Q: What are the most important criteria in the admission process?
A: The rigor of your high school program is what carries the most weight in the admission process. Have you pushed yourself academically and intellectually even in the subjects you don't like? Or, did you opt for the easy A in a college prep curriculum when you knew you would have been challenged more in the honors/AP track?
The level of courses you take says two things to us. One, it gives us a better sense of your preparation for the demands of college work. The higher level your courses, the better you will be prepared. Two, it says something to us about your intellectual motivation and curiosity. You are not satisfied to just get by with good grades. You are driven by the quest to stretch yourself conceptually and be challenged by your teachers and your classmates.
Other parts of your application that are important to us are your essay, recommendations (two from academic teachers and one from your counselor), extracurricular activities, and interview. We also value demonstrated interest in the application review process. Students can demonstrate their interest in the College by visiting campus, interviewing (on or off campus), and visiting with admission counselors during their fall travel. We are actively looking for students who would most benefit from a Connecticut College education and see the College as one of their primary choices for post-secondary education.
Q: What does Connecticut College require from home-schooled students?
A: If you are a home-schooled student, we welcome your application to Connecticut College. There are a few things you should keep in mind when you are submitting your application.
If you do not have a traditional high school transcript, please submit a detailed accounting of the courses you have pursued along with syllabi or reading lists. If you have taken courses at a high school, college/university or through a distance learning program, please send official transcripts along with your application.
In addition, your letters of recommendation should not come from your parents. Instead many students submit letters of recommendation from instructors of classes they may have taken at a high school, college or university or from people for whom they have volunteered or worked.
You should also try to have an interview, if possible, with an admission officer or an alumni representative either on campus or in your home state. The home-schooled students who are successful applicants to the College have generally availed themselves of local college, university or distance learning courses through an accredited educational organization, and have participated in extracurricular activities at the local level.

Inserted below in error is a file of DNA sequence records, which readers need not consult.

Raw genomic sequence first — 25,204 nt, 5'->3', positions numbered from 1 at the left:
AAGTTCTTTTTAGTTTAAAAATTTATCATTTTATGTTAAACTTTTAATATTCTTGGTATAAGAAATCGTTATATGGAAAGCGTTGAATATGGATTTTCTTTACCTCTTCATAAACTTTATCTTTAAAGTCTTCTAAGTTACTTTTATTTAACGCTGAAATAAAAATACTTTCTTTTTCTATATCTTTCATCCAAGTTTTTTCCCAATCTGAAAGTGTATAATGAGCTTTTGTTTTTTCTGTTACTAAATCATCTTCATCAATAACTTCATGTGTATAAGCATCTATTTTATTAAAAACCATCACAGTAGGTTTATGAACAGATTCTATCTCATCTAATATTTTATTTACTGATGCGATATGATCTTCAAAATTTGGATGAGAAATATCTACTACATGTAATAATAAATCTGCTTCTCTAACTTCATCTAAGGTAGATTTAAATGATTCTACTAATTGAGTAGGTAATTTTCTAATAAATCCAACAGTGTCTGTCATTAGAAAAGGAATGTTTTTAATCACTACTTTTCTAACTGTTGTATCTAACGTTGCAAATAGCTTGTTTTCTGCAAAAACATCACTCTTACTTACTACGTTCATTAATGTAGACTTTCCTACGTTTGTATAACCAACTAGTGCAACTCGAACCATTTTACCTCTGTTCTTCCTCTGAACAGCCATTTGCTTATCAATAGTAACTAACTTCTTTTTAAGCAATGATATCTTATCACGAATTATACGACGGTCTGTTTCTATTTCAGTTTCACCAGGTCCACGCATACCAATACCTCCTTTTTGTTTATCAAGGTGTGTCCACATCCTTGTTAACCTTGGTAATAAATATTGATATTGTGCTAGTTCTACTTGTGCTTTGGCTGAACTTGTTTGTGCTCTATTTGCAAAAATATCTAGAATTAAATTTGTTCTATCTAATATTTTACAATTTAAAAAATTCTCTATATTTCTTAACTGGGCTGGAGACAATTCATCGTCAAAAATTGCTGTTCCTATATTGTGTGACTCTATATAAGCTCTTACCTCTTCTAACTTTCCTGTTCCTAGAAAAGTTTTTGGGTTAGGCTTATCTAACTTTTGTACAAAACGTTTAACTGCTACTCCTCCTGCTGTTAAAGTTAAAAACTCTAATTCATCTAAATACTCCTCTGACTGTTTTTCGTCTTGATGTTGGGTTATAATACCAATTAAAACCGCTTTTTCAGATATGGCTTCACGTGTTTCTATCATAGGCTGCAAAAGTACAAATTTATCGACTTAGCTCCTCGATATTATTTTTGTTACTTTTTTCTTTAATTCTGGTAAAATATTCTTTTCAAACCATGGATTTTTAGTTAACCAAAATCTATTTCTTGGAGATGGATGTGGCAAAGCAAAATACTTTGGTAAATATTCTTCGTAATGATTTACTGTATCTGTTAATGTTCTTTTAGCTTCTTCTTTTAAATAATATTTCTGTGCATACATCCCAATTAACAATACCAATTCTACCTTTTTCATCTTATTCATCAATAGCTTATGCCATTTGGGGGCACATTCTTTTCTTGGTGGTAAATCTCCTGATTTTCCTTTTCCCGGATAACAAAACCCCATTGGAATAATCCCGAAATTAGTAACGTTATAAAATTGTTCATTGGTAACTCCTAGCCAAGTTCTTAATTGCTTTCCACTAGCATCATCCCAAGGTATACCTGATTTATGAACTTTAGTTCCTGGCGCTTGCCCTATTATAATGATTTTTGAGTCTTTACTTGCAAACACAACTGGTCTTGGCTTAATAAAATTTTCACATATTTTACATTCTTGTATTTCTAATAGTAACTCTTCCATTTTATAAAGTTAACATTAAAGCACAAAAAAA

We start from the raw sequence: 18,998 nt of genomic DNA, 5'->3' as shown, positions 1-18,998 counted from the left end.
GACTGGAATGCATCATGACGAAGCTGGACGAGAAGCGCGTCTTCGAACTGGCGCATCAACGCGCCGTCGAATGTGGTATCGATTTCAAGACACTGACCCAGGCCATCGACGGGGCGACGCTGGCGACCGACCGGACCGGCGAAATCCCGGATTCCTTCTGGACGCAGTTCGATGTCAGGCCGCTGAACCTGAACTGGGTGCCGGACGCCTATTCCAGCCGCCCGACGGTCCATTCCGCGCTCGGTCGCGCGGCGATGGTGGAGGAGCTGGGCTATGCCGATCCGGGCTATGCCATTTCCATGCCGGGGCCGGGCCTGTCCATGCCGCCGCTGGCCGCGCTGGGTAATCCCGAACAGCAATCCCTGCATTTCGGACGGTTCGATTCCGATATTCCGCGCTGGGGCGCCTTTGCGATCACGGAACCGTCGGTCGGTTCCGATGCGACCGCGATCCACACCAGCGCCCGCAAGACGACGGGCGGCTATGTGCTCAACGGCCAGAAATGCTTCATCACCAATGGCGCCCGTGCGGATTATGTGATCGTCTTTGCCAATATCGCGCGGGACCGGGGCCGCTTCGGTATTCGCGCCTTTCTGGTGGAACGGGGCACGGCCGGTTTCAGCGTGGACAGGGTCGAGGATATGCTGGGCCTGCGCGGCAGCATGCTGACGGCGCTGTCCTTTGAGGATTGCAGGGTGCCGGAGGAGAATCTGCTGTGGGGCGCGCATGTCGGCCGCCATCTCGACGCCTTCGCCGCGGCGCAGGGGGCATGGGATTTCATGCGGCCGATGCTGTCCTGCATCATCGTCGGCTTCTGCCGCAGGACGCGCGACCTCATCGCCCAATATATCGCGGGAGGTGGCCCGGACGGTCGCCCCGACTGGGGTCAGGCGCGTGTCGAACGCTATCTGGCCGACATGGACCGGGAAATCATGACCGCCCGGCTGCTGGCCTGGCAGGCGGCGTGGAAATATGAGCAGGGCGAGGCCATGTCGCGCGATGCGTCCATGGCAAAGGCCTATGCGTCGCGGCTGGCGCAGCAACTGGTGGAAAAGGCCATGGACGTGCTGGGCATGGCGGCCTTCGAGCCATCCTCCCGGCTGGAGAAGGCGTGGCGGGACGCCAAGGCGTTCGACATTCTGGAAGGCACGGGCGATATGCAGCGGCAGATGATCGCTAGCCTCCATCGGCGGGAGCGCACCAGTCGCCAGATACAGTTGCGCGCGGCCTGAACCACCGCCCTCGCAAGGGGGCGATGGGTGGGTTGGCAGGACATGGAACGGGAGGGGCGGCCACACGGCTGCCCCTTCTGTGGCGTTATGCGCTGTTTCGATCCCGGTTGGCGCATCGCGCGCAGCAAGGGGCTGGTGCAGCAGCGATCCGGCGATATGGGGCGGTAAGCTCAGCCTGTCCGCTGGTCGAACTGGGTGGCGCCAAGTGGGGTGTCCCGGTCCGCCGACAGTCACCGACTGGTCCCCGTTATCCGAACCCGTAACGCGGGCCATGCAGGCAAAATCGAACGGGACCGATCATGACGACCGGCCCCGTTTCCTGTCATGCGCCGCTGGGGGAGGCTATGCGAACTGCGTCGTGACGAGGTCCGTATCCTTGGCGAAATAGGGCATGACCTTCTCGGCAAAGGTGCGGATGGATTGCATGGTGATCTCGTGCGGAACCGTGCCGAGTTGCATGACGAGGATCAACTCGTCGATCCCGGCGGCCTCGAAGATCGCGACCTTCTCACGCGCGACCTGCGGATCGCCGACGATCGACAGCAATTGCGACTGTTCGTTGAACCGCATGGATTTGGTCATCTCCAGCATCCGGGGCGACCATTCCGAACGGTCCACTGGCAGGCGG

Q: What should I take senior year that will benefit me when applying?
A: The most competitive applicants are those who have maximized their high school's curriculum and taken the most demanding courses available. We expect applicants to go above and beyond their high school's minimum graduation requirements and continue on in all academic subjects all four years. Does this mean that we deny students who do not take a lab science senior year? Of course not, but the strongest applicants are those who have a full academic load senior year (English, math, lab science, social science/history, and foreign language).
Q: What other materials may I submit in addition to the Common Application?
A: You may choose to submit an art portfolio through your applicant portal and/or 1 non-academic recommendation (such as a peer recommendation) via your Common Application account.
Q: How can I submit my application materials?
A: We use the Common Application, which requires electronic submission of both your application and the accompanying fee or fee waiver. School Reports, transcripts, school profiles, teacher recommendations and one non-academic recommendation may also be submitted electronically via the Common Application system. Electronic submission of these materials is strongly preferred, but if that is not possible school materials and recommendations may be emailed to email@example.com or mailed to the Office of Admission.
Q: Does Connecticut College offer Early Decision or Early Action?
A: Connecticut College offers two rounds of Early Decision (ED), but no Early Action (EA). To clarify: colleges and universities may offer an option for students to apply in November and be notified in December if they have been admitted. The difference between ED and EA is that ED is binding and EA is not. What this means is that you can only apply to one school ED and if admitted you must go, whereas you may apply to more than one school EA.
We refer to our two rounds of Early Decision as EDI and EDII. The deadline for EDI is November 15 and for EDII is January 1. Those applying EDI will be notified in mid-December and those applying EDII will be notified in mid-February.
Q: What are your deadlines?
Q: Do I need to submit standardized tests?
A: Connecticut College does not require students to submit standardized test scores. If your standardized test scores do not reflect your full potential, we recommend you choose not to submit them to us. Learn more about our standardized test policy.